Full Text for CTM Theological Observer 17-1 (Text)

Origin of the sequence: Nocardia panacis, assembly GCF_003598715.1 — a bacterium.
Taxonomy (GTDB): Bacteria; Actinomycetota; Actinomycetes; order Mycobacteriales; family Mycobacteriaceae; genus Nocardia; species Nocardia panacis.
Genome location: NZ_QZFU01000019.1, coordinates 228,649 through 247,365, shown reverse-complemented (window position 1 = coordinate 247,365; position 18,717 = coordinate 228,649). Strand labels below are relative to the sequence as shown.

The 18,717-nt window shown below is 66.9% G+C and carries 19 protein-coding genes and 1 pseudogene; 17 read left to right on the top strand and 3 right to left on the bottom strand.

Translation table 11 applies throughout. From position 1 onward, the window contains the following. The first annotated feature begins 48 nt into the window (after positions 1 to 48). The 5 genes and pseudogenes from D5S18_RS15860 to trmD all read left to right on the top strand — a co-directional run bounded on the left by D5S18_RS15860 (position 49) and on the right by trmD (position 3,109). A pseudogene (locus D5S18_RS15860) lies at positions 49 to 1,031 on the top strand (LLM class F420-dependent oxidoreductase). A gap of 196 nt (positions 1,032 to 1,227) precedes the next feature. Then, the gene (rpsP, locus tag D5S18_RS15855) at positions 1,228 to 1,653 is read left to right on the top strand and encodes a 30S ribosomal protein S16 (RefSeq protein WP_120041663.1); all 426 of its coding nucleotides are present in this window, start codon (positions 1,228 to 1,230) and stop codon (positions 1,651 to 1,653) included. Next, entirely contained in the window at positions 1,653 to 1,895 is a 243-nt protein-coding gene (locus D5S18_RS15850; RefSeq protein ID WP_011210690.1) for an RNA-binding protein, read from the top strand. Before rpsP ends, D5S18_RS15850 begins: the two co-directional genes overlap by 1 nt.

Theological Observer Suffering Connected with Population Transfers. -In the Christian Century Dr. Otto A. Piper of Princeton, writing under the heading "Behind the Population Transfers," submits facts which cry to the high heavens. A few of his paragraphs are here reprinted. "The worst scenes of terror of the Nazi regime are now repeated on a grand scale. Germans have been killed in wholesale massacres. In one such slaughter, which took place in Aussig near the Saxon border, 4,000 perished on August 2-men, women and children indiscriminately. Those who survive are driven empty-handed from their homes -they are not even allowed to take their personal belongings with them, though the law gives them title to these­and are concentrated in 'camps,' i. e., empty factory buildings and barns, with no sanitation and a food ration far below even that in occupied Germany. They are exposed to brutal treatment and torture, from which many have died, and they are denied all legal protection. (All these charges can be substantiated by reliable eyewitness reports.) Behind barbed wire they wait in despair until they die of epidemics or starvation -as almost all their babies have already done -or until the Big Three gives the Prague government the green light to dump them penniless upon German territory. "Conditions in the Polish occupied zone vary from place to place. While in not a few places wholesale expulsions have taken place, the chunk of Germany that the Poles have swallowed is just too big for ready digestion. With a pre-war population of 33 million, of whom at least six million perished during the war or were ceded to Russia, the present Poland simply lacks enough manpower and experience to take over at once all the property of the 12 million Germans in the new provinces. Accordingly, many of the Germans still remain in their towns. But they are expro­priated and have to work as slave laborers for Polish masters or the Polish administration, and they, too, will be expelled as soon as the Big Three's permission is given. "Those who have already been compelled to leave Poland­and to date their number runs into millions -dragged themselves wearily along the roads to central Germany. No transportation was provided, no food, no shelter. The farmers by the roadsides and the people in the cities through which they passed were unable to assist them effectively. We know of one caravan of 2,400 who were ejected from Troppau in Silesia, of whom more than a thousand had perished by the time the group reached the vicinity of Berlin. And that was only the beginning of their trek." A. Dr. Koeberle on the Social Teaching of the Augsburg Con­fession. -The intention of these remarks is to acquaint our readers with a valuable essay by the well-known Lutheran author Pro­[63] 64 THEOLOGICAL OBSERVER fessor A. Koeberle of Tuebingen, which he read at a conference held in Augsburg in 1930. The occasion was the celebration of the four hundredth anniversary of the Augsburg Confession. The essay was published in a booklet entitled "Luthertum und soziale Frage" (Leipzig: Doerfiling und Franke, 1931). It was done into English by the Rev. John W. Doberstein, chaplain at Muehlenberg College, for the July, 1945, issue of the Lutheran Church Quarterly. We profoundly wish that all of our readers might have the oppor­tunity of reading this essay, whose English title is "The Social Problem in the Light of the Augsburg Confession." On account of the efforts now devoted to a study of the many social problems confronting the world, the essay is particularly timely. The author first points to two difficulties which we have to face in the discussion of this subject. On the one hand, the Augs­burg Confession was written more than four hundred years ago and in conditions altogether different from those in which we live; on the other, the document "quite consciously and definitely does not look upon the end and purpose of the Gospel as that of erecting and introducing a new social order and programs of social reform. On the contrary, it makes a clear and definite distinction between the internal and the external (in corde and foris), between the 'righteousness of the heart' and the external world of politics and economics." In view of this distinction, Lutheranism, as the author says, today "is accused of an utterly impossible, old­fashioned conservatism." Lutheranism is represented as demanding that we patiently submit to existing conditions instead of "allowing Christ also to penetrate economic and social ordinances with His vital, renewing power, deliver them from their curse-burdened misery, and basically transform them." Facing this criticism, Professor Koeberle undertakes to show "positively and with necessary brevity what contribution the funda­mental loci of the Augsburg Confession can make to the solution of the social problem." Article I of the Confession, taking its position on Biblical realism, avows belief in the Triune God as "the Creator and Pre­server of all things, visible and invisible." In opposition to Gnostic aberrations, whoever fully accepts this article "will treat with utmost seriousness and regard all things which have the earthy odor of creation." "We pray and give thanks for and are concerned about these earthly incidents no less than for the intel­lectual and spiritual events of life." Another consequence of socio-ethical significance which is inherent in this First Article is that since God is the Creator of all things, He is also "the sole Lord over this whole created world," and concerning all the silver and gold that man makes himself the possessor of, he must remem­ber that he merely holds them in trust. "It is from this truth that the Church must draw the courage to pronounce a severe, earnest judgment upon many shocking capitalistic abuses in our time, where Mammon has taken the place of God and set aside the First THEOLOGICAL OBSERVER 65 Commandment because money is loved and sought above all things for itself alone." "Thus the very opening of the Confession, if we only understand it rightly, leads us into the midst of the earth­bound events of life upon which, after all, the whole social problem depends, and teaches us to accept these things, to take them into account, and to take them seriously. On the other hand, it should save us from the sinful, devilish peril of making an absolute of the creatural, of confounding the gift with the Giver, and it should give us freedom to make devout use even of the perilous gold in the fear of God." The Second Article reminds us "of the misery of man in his present state." Total depravity is confessed, taught us "by the word of judgment from Sinai and the Cross," and the deep sorrow and horror that result as we consider the condition of mankind are given expression. In the spirit of repentance we stand before God and with deep sympathy we regard our fellow men, who are "lying in the same hospital of sickness unto death." What are the implications of this? A negative implication is our rejection of Marxism which will have nothing to do with the doctrine of original sin, but espouses the "naturalistic biology of Darwinism," making environment and heredity responsible for unfavorable economic conditions. In a positive way the article confirms what the Chris­tian already "knows from the Word of God -that the wrath of God has been laid upon disobedient mankind and that the inn in which we are sojourning is a bad one." The purpose of the article is "to humble us as a Church, to make us realize the evening character of this world, and thereby make us free to see our oneness with all those who have lost the truth of God in their misery or under the lash of Marxist party-doctrinairism." Concerning the Fourth Article of Justification, Koeberle says, "Herein lies the social significance of the doctrine of justification that we may learn to look upon one another as brothers and sisters for whom Christ died." "The message of the free, boundless, unconditional grace of God reminds us, after all, of how Jesus sought out and loved the sinners and publicans, the unpleasant, the disagreeable, the despised, the outcasts of the children of men. We dare not extol the article of justification without at the same time permitting it to work itself out as a vital force in our social thinking. We cannot ourselves rest in the blessed state of forgive­ness and at the same time cherish in our hearts an irreconcilable hatred toward others." From this· there proceeds "an ethic of action." According to the Third Article of the Confession, "Jesus Christ redeemed the world not only from the guilt of sin, but also from the power of sin, from the power of the devil." "What is the practical, con­crete significance of the Confession's message concerning the 'new obedience' for the social question?" "Our answer is: in healing the wounded, in action to protect those who are still sound, in brotherly bearing of inescapable burdens." Certain theological 5 66 THEOLOGICAL OBSERVER circles attack the work of inner missions, holding that the Church thereby does become secularized. "In reality the rescue work of our deacon and deaconess houses, carried on by means of services of worship, education, spiritual care and protective labor on behalf of the needy and downcast, is one of the few forms of preaching the boundless grace of God which the Church still has today with which to confront socialism and which it can use to fruitful effect." [This is undoubtedly written from the point of view of the Christian worker in Germany in 1930. Conditions here in America are not quite so distressing and negative, thank God. -A.] The Church, says Koeberle, must not only salvage, it must fight and protest "against intolerable living conditions, conditions which must with an almost certain, fatal necessity lead and drive everyone who lives in them into sin and despair of God." Voicing such protests does not involve an ignoring of the dualism between the Kingdom of God and the world. The Church does not inculcate blind obedience to the State. There is a higher law: We must obey God rather than men. Certain callings today are of such a nature that one cannot follow them and at the same time be loyal to our great God. The civil government cannot be relied on. When it, for instance, does not protect women employees, the Church must raise its voice against the iniquitous bondage put upon these unfortunates. "The tremendously altered state of the world today forces the Church to assume tasks which are really not her tasks." [The writer evidently holds that the Church, if conditions were normal, should simply preach the Gospel and let the civil govern­ment and the family take care of the social affairs. -A.] Let the Church, in order not to become secularized, keep a firm grip on the Word, as it speaks of the needs of the poverty-stricken and the downtrodden. "Luther once called upon the Christian nobility of the German nation for help against usury, immorality, and beg­gary among the people, and they did help him. Today we lack God-fearing men among the leaders of worldly concerns, and this makes the help of the Church absolutely necessary. "It is true that this activity must be regarded as only "interimistic help," to endure till the government again is conducted by devout and faithful men. The "romantic enthusiasts" who think the Church can really reconstruct the civil, economic, and industrial life are of course mere visionaries. How can the Church, for instance, protect the proletariat against the always threatening danger of losing their jobs?! Other evils, like the monotony connected with factory work, are likewise beyond the control of the Church. But it can furnish protection against the "smart of ostracism and the meaninglessness of life." It can work for brotherly understanding between the classes and cultivate common prayer and intercession of one for the other. It does this by proclaiming that God has formed one many-membered body under the one head, Christ. There is, so Dr. Koeberle points out, no hope for an absolute THEOLOGICAL OBSERVER 67 improvement except in the coming of Christ on the Day of Judg­ment. For the present "there is only the promise of persecution, martyrdom, and the rising power of Antichrist." [If this is to mean the Antichrist has not yet come, we demur. -A.] "That we should not forget this, that we should not fall into a secularized chiliasm in the form of a naive faith in progress by way of evolution or revolution -this is the warning of the Sixteenth Article of the Augsburg Confession. Here a definite safeguard is erected against all fanatical dreams of paradise on earth." "That we should not weaken and despair . . . is the purpose of the Seventeenth Article with its witness to the second coming of Christ, which awakens the sense of responsibility and joy." To the average workingman, it is true, this may sound like being promised de­liverance in "some far off cloudland." He must be shown that while he is opposed to "all abstract dissipations of religion into a pure, pale inwardness, a false, spiritualized innerworldliness or other­worldliness," "the Christian hope for the future is even more opposed to this spiritualization of religion. For it 'the consum­mation is not opposed to creation, but rather it is the consummation of this very creation which is opposed to the world of sin.''' Is not all this abstract theology? Koeberle replies, By no means. Think of the great realities that have been touched on: "creation, the fall, reconciliation, redemption, and world-trans­formation." What we need is fundamental reflections "based upon the Word of God and upon faith." To our mind, the essay of Dr. Koeberle well illustrates how Law and Gospel should be preached in our day and age. A. The Lutheran Scholar. -The Lutheran Scholar is the official journal of the Lutheran Academy for Scholarship, of which Rev. W. F. Beck, 3558 S. Jefferson Ave., St. Louis 18, Mo., is secretary. The managing editor of the Lutheran Scholar is L. F. Blanken­buehler (same address). The subscription price is $2.00 a year. The purpose of the Academy is to give those in our midst who are of scholarly trend encouragement for research and an opportunity to publish the results of their investigations in a periodical pub­lished by and for fellow scholars. The October (1945) issue, repre­senting Volume II, Number 4, has the following contents: "The Two Foci of a Pastor's Research" (bringing God's truth to man) by Rev. W. F. Beck, "A Note on Luther's Catechism" by Chaplain Martin H. Scharlemann, Ph. D., "Reading the Interrogative Sen­tence in the Bible" (the rising and the falling inflection in various questions found in Scripture) by E. F. Scaer, "Notes," "Articles and Releases," "Vitae." The issue contains fifteen pages of well­written and well-edited material. In bringing this number of the Lutheran Scholar to the notice of our readers, we wish to direct their attention to the article by Dr. Martin H. Scharlemann, "A Note on Luther's Catechism," which no doubt is of interest to all Lu­therans who, either professionally or non-professionally, deal with Luther's Small Catechism. It concerns itself with a statement made 68 THEOLOGICAL OBSERVER by C. P. Krauth: "In the explanations which follow his questions, What does this mean? How does this take place? he [Luther] has retained, almost word for word, language found in Kero (the Monk of St. Gall, A. D. 750), in his exposition of the Lord's Prayer, in fact, found yet earlier in the Sacramentary of Gelasius (Pope 492--496)." It goes without saying that Dr. Krauth is not the only one finding resemblances between Luther's Catechism and the catechisms published before Luther's time. Now, Cyprian's explanation, as the writer shows, indeed did wield a tremendous influence on the Western Church; but, as the writer shows, too, Cyprian's explanation of the Lord's Prayer "does not have the emphasis Luther later put on God's Word" (italics our own). This fact the writer demonstrates by comparing Luther's explanation of the First Petition with that of Cyprian, who indeed stresses the fact that God is the Sanctifier, but does not mention the means (the Gospel) by which God sanctifies. But neither did Luther get his cue from the Gelasian Sacramentary, as the writer further points out. In order to study the Gelasian Sacramentary, Dr. Schar­lemann, while serving in Italy as chaplain, was granted permission to undertake special studies in the Vatican Library. The Gelasian Sacramentary shows the following explanation of the First Petition (Dr. Scharlemann, of course, quotes the explanation of the entire Lord's Prayer): "This does not mean that God, who is always holy, be sanctified by our prayers, but rather that we who are sanctified by His baptism may persevere in that which we have begun to be." Dr. Scharlemann writes, in summing up his findings: "It is clear from this translation that the explanation of the Gelasian Sacramentary is strongly tmder the influence of Cyprian. In other words, it lacks the clear-cut distinction between Law and Gospel, between sanctification and justification, which is characteristic of everything Luther put his hand to, including the Catechism. It will be noted that there is no reference at all to God's Word as the means of grace, whereby His will is made known and His kingdom is established. As a consequence, we must disagree with Krauth's statement above with reference to the influence of the Gelasian Sacramentary on Martin Luther's exposition of the Lord's Prayer. Whether the Sacramentary of St. Gall had any greater influence is the subject of another essay." Such articles are a real contribution to Lutheran learning, especially at this time when we contemplate a special memorial of Luther in view of his death on February 18, 1546. The investiga­tion and findings of Dr. Scharlemann go a long way to confirm what conservative scholars have pointed out long ago, namely, that Luther as an indefatigable student was well acquainted with prac­tically the entire theological literature of medieval and ancient times. But while Luther used whatever truth, academical or prac­tical, he found, he never copied, but always remolded by his re­creating genius in an original manner in the light of the newly dis­covered Gospel and its fundamental distinction from the Law. An analytic article on "Luther and Augustine," with special refer-THEOLOGICAL OBSERVER 69 ence to the doctrine of sin and grace, will clearly show this re­creating genius of Luther -re-creating, of course, because he used human intermediaries only as helps and went back to Holy Scrip-ture as the sole source and standard of his theology. J. T. M. Permanent Organization of the World Council of Churches Considered. -In February there will convene a meeting of the provisional committee of the W orId Council of Churches. The meeting is planned to be held in Europe. One question that will have to be discussed, according to information spread in the press, is whether the W orId Council "should constitute itself a perma­nent organization on the basis of its present membership or whether it should continue its provisional existence until it can broaden its base." The Christian Century favors the latter course and then submits some general comments. "Eighty-nine churches have signified their intention to become members of the Council. They have done this by ratifying the constitution which was unani­mously adopted by the conference held in Utrecht, Holland, in 1938. The membership of the Council does not yet include as many churches as participated in the Oxford Conference (120 churches) or in the Edinburgh gathering (123 churches). Until the recent Treysa Conference, at which the re-constituted Evangelical Church of Germany voted to join, it did not include the churches of Ger­many. The main Orthodox churches of Eastern Europe and a number of the younger churches of Asia, Africa, and Latin America remain outside its membership. So also do the Southern Baptist Convention and the Roman Catholic Church." Why do we (the "we" now designating conservative Lutherans, generally speaking) remain aloof? Are we not for peace, and especially for peace among people who call themselves Christians? We certainly are for peace. But just as in the civic sphere we are not for peace on any and all terms, but only for one that is honorable and proper, so in the ecclesiastical domain. Fellowship is a grand thing if it is of the right kind, if it is based on a common faith and mutual trust and in every other respect conforms to God's will. The W orId Council of Churches is not interested in bringing about a common faith which includes all the teachings of the Scriptures. Its aim is to bring together in one vast fellowship all that bear the Christian name andthen to say to the world, See what a power­ful host we are! Yes, a powerful host from the point of view of numbers, but a disunited one, some of the members trampling under foot what others hold sacred! If the Prophet Elijah appeared on earth again and were made acquainted with this motley army, he would exclaim, as he did of old when he addressed Israel on Mount Carmel, "How long halt ye between two opinions? If the Lord be God, follow Him, but if Baal, then follow him" (1 Kings 18: 21) . Modernists and Fundamentalists are here marching arm in arm. In view of the unconcealed, outspoken rejection of funda­mental doctrines of the Christian faith by many of the leaders of the W orId Council of Churches, we are convinced that the words of Elijah just quoted and 2 Cor. 6: 14-18 apply here. A. 70 THEOLOGICAL OBSERVER The Lutheran on the Lutheraner. -The Lutheran (U. L. C. A.) experiences at present a change of editor: Dr. Nathan R. Melhorn retires and Dr. G. Elson Ruff takes his place. An article in the number of November 7 entitled "There Were Editors in the Old Days" submits a survey of the work done by Lutheran church papers and editors in the past. Several paragraphs refer to Dr. Walther and the Luthemner, which we quote. "If Kurtz was the 'modernist' among Lutheran editors in the nineteenth century, C. F. W. Walther was the 'fundamentalist.' Walther was the chief genius in building the Missouri Synod from a few shiploads of bewildered immigrants in 1839 to one of the strongest of American denominations. And the chief means Walther had was his paper, Der Luthemner. "It was in the autumn of 1844, in the thriving village of St. Louis that this periodical appeared. The effect of the paper may be gauged by what it did to Frederick Wyneken, a home mis­sionary pastor of the Ministerium of Pennsylvania who was serving a parish in Indiana. When Wyneken saw the first issue of the Luthemner he exclaimed, 'Thank God! There are still real Lutherans in America.' And Wyneken soon packed up and joined Walther; in fact, became the second president of the Missouri Synod. "In the same manner scores of conservative Lutherans came over to Walther as a result of the Lutheraner. The paper was dedicated to 'exposing false doctrines, particularly among false Lutherans.' Its motto was: "God's Word and Luther's doctrine pure Shall to eternity endure. "For Walther there were no uncertainties in matters of faith. The truth has been revealed and men ought to make it their business to understand it thoroughly. This perfect understanding of truth is set forth in the Confessions of the Lutheran Church. By them all problems of belief can be solved. " 'If we permit in the midst of the Lutheran Church the de­parture from anyone point of the Confessions, we tear down the Lutheran Church itself and show ourselves as traitors,' wrote Walther in the Lutheraner in 1855. "Men who make no allowance for possible error in their understanding of truth always get into trouble with other men who are equally sure of themselves. Walther was drawn into battle with other orthodoxist Lutherans of the Middle West­first with those of Buffalo, then Iowa, and then Ohio. The battles were as violent as those fought by Kurtz and others in the East. Through his papers, the Lutheraner and the monthly magazine Lehre und Wehre, which he founded in 1855, Walther carried his quarrels into many homes. "A fish peddler in Detroit came to his pastor and asked whether the words of John 10: 27, 28, 'My sheep hear my voice ... neither shall any man pluck them out of my hand,' referred to THEOLOGICAL OBSERVER 71 the elect or to temporary believers. 'To temporary believers,' replied the pastor. 'So!' exclaimed the peddler, 'Now I have enough! I must follow Dr. Walther and not you.' Thus Walther made theological argument a popular indoor sport among Lu­therans of his day." The writer of the article probably did not wish to be polemical, but merely facetious. But certainly we cannot approve of the somewhat flippant way in which he says, "Thus ,.,., alther made theological argument a popular indoor sport among Lutherans of his day." What made Walther such a great force in American Lutheranism was not only his learning, but his insistence on acceptance of the truth. He believed that the truth of holy Scrip­ture was set forth in the Confessions of the Lutheran Church, and there he took his stand. That our age, given to laxity and indifference in doctrine, does not take kindly to such a position, one can understand, but a Lutheran editor should at least uphold those men that take a firm stand for acceptance of the Lutheran Confessions. A. The ..,. .... • ... 01' of Folkebla~..£ on fL-Drope-"'ttitude Toward the S~riptures. -It will be well for our readers to become acquainted with the attitude which the editor of Folkebladet, published in the interest of the Lutheran Free Church, takes toward the Scriptures. In the issue of Oct. 3, 1945, writing on this year's Lutheran Editors' meeting, he voices these sentiments (according to the translation of the Rev. Norman A. Madson): "The difference between Missouri and other Lutherans is, nevertheless, when all is said and done, a basically different attitude toward Scripture. No matter how much you may agree on the selection of words for the definition of that which has been called 'inspiration' (an expression which, by the way, is not found in the Bible), the difference will nevertheless be there. It is vain to formulate definitions and to construct theses when you neverthe­less go out from opposite premises. It seems impossible to recon­cile that attitude which looks upon Scripture as an independent revelation and that other attitude which looks upon Scripture as a report of or, if you will, a document concerning God's acts in history. "If we look upon Scripture as a document of revelation -an attitude which Prof. Georg Sverdrup firmly maintained -you will not be troubled by fine-spun definitions of inspiration nor with questions concerning Scripture's infallibility. On the contrary, there may well be errors in certain portions of Scripture, where purely unessential things are concerned, without having your faith in the revelation weakened thereby; it will then become a matter of historical research to clear up such problems. "But it becomes quite another matter, on the other hand, when it is held that historical research has no justification. "Now, we do not want it understood as our opinion that the Missourians deny justification of any (all) historical research; 72 THEOLOGICAL OBSERVER but this is our understanding of the Missourian position that in so far as justification (of research) is admitted, it is only from this premise that the research shall never be able to show the least error or error in the most unessential things in the presentation, but only strengthens our faith in 'the inerrancy of Scripture.' "This was at least not Luther's conception. It is sufficient to remind you of his striking illustration concerning the Child Jesus in the manger and the manger itself with hay and straw and swaddlings. Even as the Christ Child is here the essential thing, thus, says Luther, is that word in Scripture which 'drives us to Christ' the essential word. 'The hay and the straw' may have their meaning and be necessary, but it is not so important to know what kind of straw He lay on or who it was that brought it or if the manger had properly been nailed together, whether or no the straw was clean or that there might have been something unclean from the stable on it. Behold, all such things are of little meaning, and we ought not by elaborate and spiritless exegesis be brought to overlook the most essential by looking at the less essential. "The well-known Norwegian positive theologian, Dr. Chr. Ihlen, goes so far as to say: "'There is nothing in the declarations of Jesus which would serve as a basis for the thought that you would have to have an infallible doctrine concerning Him in order to come into com­munion with Him.' (The Position of the Protestant Principles in Modern Spiritual Life, p. 146.) "Judging by Luther's position and the attitude of other re­formers, we may draw the conclusion that there is nothing in Scripture itself which would serve as a basis for this thought that we would have to believe that the report of revelation or its docu­mentation, written by men, might not also contain 'hay and straw' in those things which are unessential and which do not concern our salvation or our moral life. "Without the historical attitude toward Scripture -which Lu­ther himself without a doubt maintained -that accusation, which is so often hurled against Lutheranism in this country, becomes true, namely, that we have set up a 'paper pope' instead of the Roman Vatican Pope. "Spiritual authority must be found, must be strengthened and clarified in other ways. "The way will and must be found by going back to the Refor­mation's Scripture principle." That the editor is wrong in his evaluation of Luther's position, Dr. Reu has shown convincingly in his last work, Luther and the Scriptures. The other errors of the editorial have been refuted so often that it is not necessary to enter upon them now. A. Catholics and Religious Liberty.-In the death of John A. Ryan, September 16, 1945, the Roman Catholic Church lost one of its most able interpreters and vigorous advocates of the Pope's social philosophy. As one of the founders and leaders of the National Catholic Welfare Conference and as professor of political THEOLOGICAL OBSERVER 73 science in the Catholic University at Washington, Ryan exerted a significant influence in shaping the social thinking of American Catholics. America believes that Monsignor Ryan will rank with Leo XIII and Pius XI as the architect who proposed a new social and economic order. That something akin to a revolution has taken place in Roman Catholic thinking on social, politic, and economic problems, is quite evident from the recent papal encyclicals which deal with such social questions as labor and capital, the family, the modern state, Church and State, international politics, educa­tion. * But we dare not lose sight of the fact that while Rome takes cognizance of, and makes adjustments to, the changes in the social order, it will never yield an inch in its basic principles. The late John Ryan is a good example, for he defended the principles on which the papal supremacy is built as vigorously as he fought for the adoption of a platform of social action along the most advanced lines. He was ready to put into practice the principles of our democracy in the field of social relations, but where the interests of the Roman Catholic Church were concerned, he could conven­iently forget the American ideal of the separation of Church and State. This is evident from his Catholic Principles of Politics, published in 1940, and used widely as a college textbook. We quote a few significant statements to show the Roman Catholic attitude toward religious liberty: "Pope Leo ... declares that the State must not only 'have care for religion,' but recognize the true religion. This means the form of religion professed by the Catholic Church. It is a thoroughly logical position. If the State is under moral compulsion to profess and promote religion, it is obviously obliged to profess and promote only the religion that is true; for no individual, no group of indi­viduals, no society, no State is justified in supporting error or in according to error the same recognition as to truth. (Cf. Cardinal Billot, De Ecclesia Christi, quo xix, which is a recent and compre­hensive presentation of the whole subject.) (P.313.)... In his encyclical on 'Catholicity in the United States,' the same Pope gave generous praise to the attitude of our government and laws toward religion, but immediately added: 'Yet, though all this is true, it would be very erroneous to draw the conclusion that in America is to be sought the type of the most desirable status of the Church, or that it would be universally lawful or expedient for State and Church, to be, as in America, dissevered and divorced. The fact that Catholicity with you is in good condition, nay, is even enjoying a prosperous growth, is by all means to be attributed to the fecun­dity with which God has endowed His Church, in virtue of which, unless men or circumstances interfere, she spontaneously expands and propagates herself; but she would bring forth more abundant * Philip Hughes' The Popes' New Order contains an analysis of all the important social encyclicals issued by the Vatican since 1878. This study offers a precise and clear-cut pattern of the Pope's social thinking. Archbishop Spellmann's imprimatur makes the book official. 74 THEOLOGICAL OBSERVER fruits if, in addition to liberty, she enjoyed the favor of the laws and the patronage of public authority' (p. 315). . .. All that is essentially comprised in the union of Church and State can be thus formulated: The state should officially recognize the Catholic re­ligion as the religion of the commonwealth; accordingly it should invite the blessing and the ceremonial participation of the Church for certain important public functions, as the opening of legislative sessions, the erection of public buildings, etc., and delegate its officials to attend certain of the more important festival celebra­tions of the Church; it should recognize and sanction the laws of the Church; and it should protect the rights of the Church, and the religious as well as the other rights of the Church's mem­bers. . .. Neither unbaptized persons nor those born into a non­Catholic sect should ever be coerced into the Catholic Church (p. 316). . .. Should such persons be permitted to practice their own form of worship? If these are carried on within the family, or in such an inconspicuous manner as to be an occasion neither of scandal nor of perversion to the faithful, they may properly be tolerated by the State. At least, this is the approved Catholic doctrine concerning the religious ri.tes of the non-baptized. Only those religious practises of unbelievers which are contrary to the natural law, such as idolatry, human sacrifice, and debauchery, should be repressed. (Cf. Suarez, De Fide, disp. xviii, sec. 4, No.9, 10.) (P.317.) ... " F. E. M. Roman Cathollc Reaeti()n to Bishop Oxnam's Ad.dress. -In St. Louis a Protestant mass meeting was held October 28, which was attended by about 19,000 people, there being in addition about 5,000 that had to be turned away because the auditorium and the opera house, which were both used on this occasion, were filled to overflowing. The Christian Century correspondent calls it "the greatest demonstration of Protestant unity ever seen in this city." On account of the unscriptural stand of the Federal Council which arranged the meeting Missouri Synod Lutherans did not participate. The purpose of the meeting was to protest against Roman Catholic propaganda which manifested itself especially in paid advertise­ments of the Knights of Columbus in the leading St. Louis Sunday papers. With interest one reads of the Roman Catholic reaction to this meeting. America of November 10 (Jesuit weekly) writes: "On October 28, the Protestant 'Reformation Sunday,' Bishop Oxnam, a Methodist, President of the Federal Council of the Churches of Christ, addressed a mass meeting in St. Louis, chiefly on the subject of 'Roman Catholic-Protestant Differences.' Bishop Oxnam sees 'serious tension developing between Catholics and Protestants,' and deplores the fact as 'sinful.' How far is it a fact? We think that the tension is chiefly felt, not in Catholic circles, nor among the Protestant laity, but among the organized leaders of Protestantism. At all events, if there is such tension, sufficient to hinder the harmonious co-operation of Catholics and Protestants toward the common good of our country and the world, there is sin in it -a sin against charity, which makes such co-operation THEOLOGICAL OBSERVER 75 obligatory. The cause of the tension on the Protestant side is thus stated by Bishop Oxnam: 'Protestants are gravely concerned over what they believe to be an attempt on the part of the Roman Catholic Church to exercise political domination here, similar to the control exercised in many nations.' The Catholic ideal, says Bishop Oxnam, is 'a subservient state dominated by an absolute church'; to this our theories of Church and State 'lead logically.' "On hearing again this familiar Protestant line, let us not waste time, much less lose our tempers in defensive argument. We have to realize that institutional Protestantism today has a mounting fear of Catholic 'power,' based on a fairly complete mis­understanding of it. Our problem, then, is to let it be seen that all our power derives simply from the truth of our faith in Christ and from the vitality of our social program, and that it is directed, not at domination but at service -the service of the common good of all mankind. Secondly, we must let it be known that we are ready to join our power with that of all men of good will in all that concerns the common good. Thirdly, we have to insist, in a friendly way, that we are Catholics, not Protestants. We should be permitted to do so without being charged with 'intolerance.''' The reader will note how carefully the editorial in America avoids the real issue, viz., whether Rome actually denies religious liberty to Protestants where it is in control. A. Harvard's Change of Views Concerning Education. -Using the heading "Harvard's Retractation," America (Roman Catholic weekly) submits an interesting editorial showing that the system of higher education which began in Harvard under the presidency of Charles Vl. Eliot is now being put on the shelf. This develop­ment should be a warning to all of us not to be unduly impressed with novel ideas in the field of education or elsewhere. The edi­torial is, of course, written from the Roman Catholic point of view. We print it without omissions. "It was at Harvard that the elective system of education was born, and it is now a Harvard report which may give the elective system its deathblow. The report of 267 pages -General Education in a Free Society -written by a faculty committee of twelve, has been in preparation since 1943. It is Harvard's final retraction of electivism which Harvard's President Charles Eliot made the pivot of his educational reforms some sixty years ago. This educational fetish, which whoso did not reverence was deserving of anathema, spread like a blight over American education, secondary as well as collegiate. It glorified what has been well called the cafeteria­type of education, destroying educational unity and making it possible for a student to graduate from high school and college after four years of nothing more than freshman courses. Though wiser educators viewed with alarm the sad results of the elective principle, as a minority they were powerless to do much about it. Competition was so strong that they were eventually forced to ac­cept in practice, up to a point at least, what they thoroughly 76 THEOLOGICAL OBSERVER reprobated in principle. Catholic schools were especially perplexed by the problem. Founded on a sound philosophy of education, they knew instinctively that electivism would prove to be a prin­ciple of disintegration. Their position was presented in a famous article by Father Timothy Brosnahan, S. J., 'President Eliot and Jesuit Colleges,' which went beyond its title to speak for the entire Catholic educational system. The Harvard report of 1945 is a vindication of that position. The leadership of Harvard in undoing the mischief it set afoot may be a big factor in restoring freedom to educational bodies to apply sound pedagogical principles toward a regeneration of American education." A. Brief Items. -On October 9, 1845, John Henry Newman de­clared that he accepted the faith of the Roman Catholic Church and was received into that Church. The Romanists of our day are laying much emphasis on what they call the conversion of Cardinal Newman and point to it as an evidence that Roman Catholic teachings must be right, because in Newman's case an eminent Anglican divine saw that Protestantism was wrong and accepted the teachings of the Pope at Rome. Nobody need be surprised at the defection of John Henry Newman from the Protestant faith. Whoever with open eyes reads his famous ApoZogia Pro Vita Sua will soon see that Newman in spite of all his reading and searching remained profoundly ignorant of the true meaning of the central doctrine of the Christian religion: justification by grace through faith. According to the press of our country the total of casualties in the World War just ended is 1,070,524, of which number 261,608 were killed. It sounds unbelievable that during the period from Pearl Harbor to August, 1945, there were 36,355,000 accidents in our country, of which 355,000 terminated fatally and 1,250,000 re­sulted in this, that the injured were permanently disabled. Sir James Young Simpson, the discoverer of chloroform, was asked, "What do you consider the greatest discovery you ever made?" His immediate answer was, "The discovery that I have a Savior." -The Presbyterian. When an enthusiast exclaimed, "I have spent the last five years upon the mountaintop," Moody asked him, "How many souls have you led to Christ in those five years?" When the answer was that none could be recalled, Moody said, "Well, we do not want that kind of mountaintop experience," -The Presbyterian. <4 ••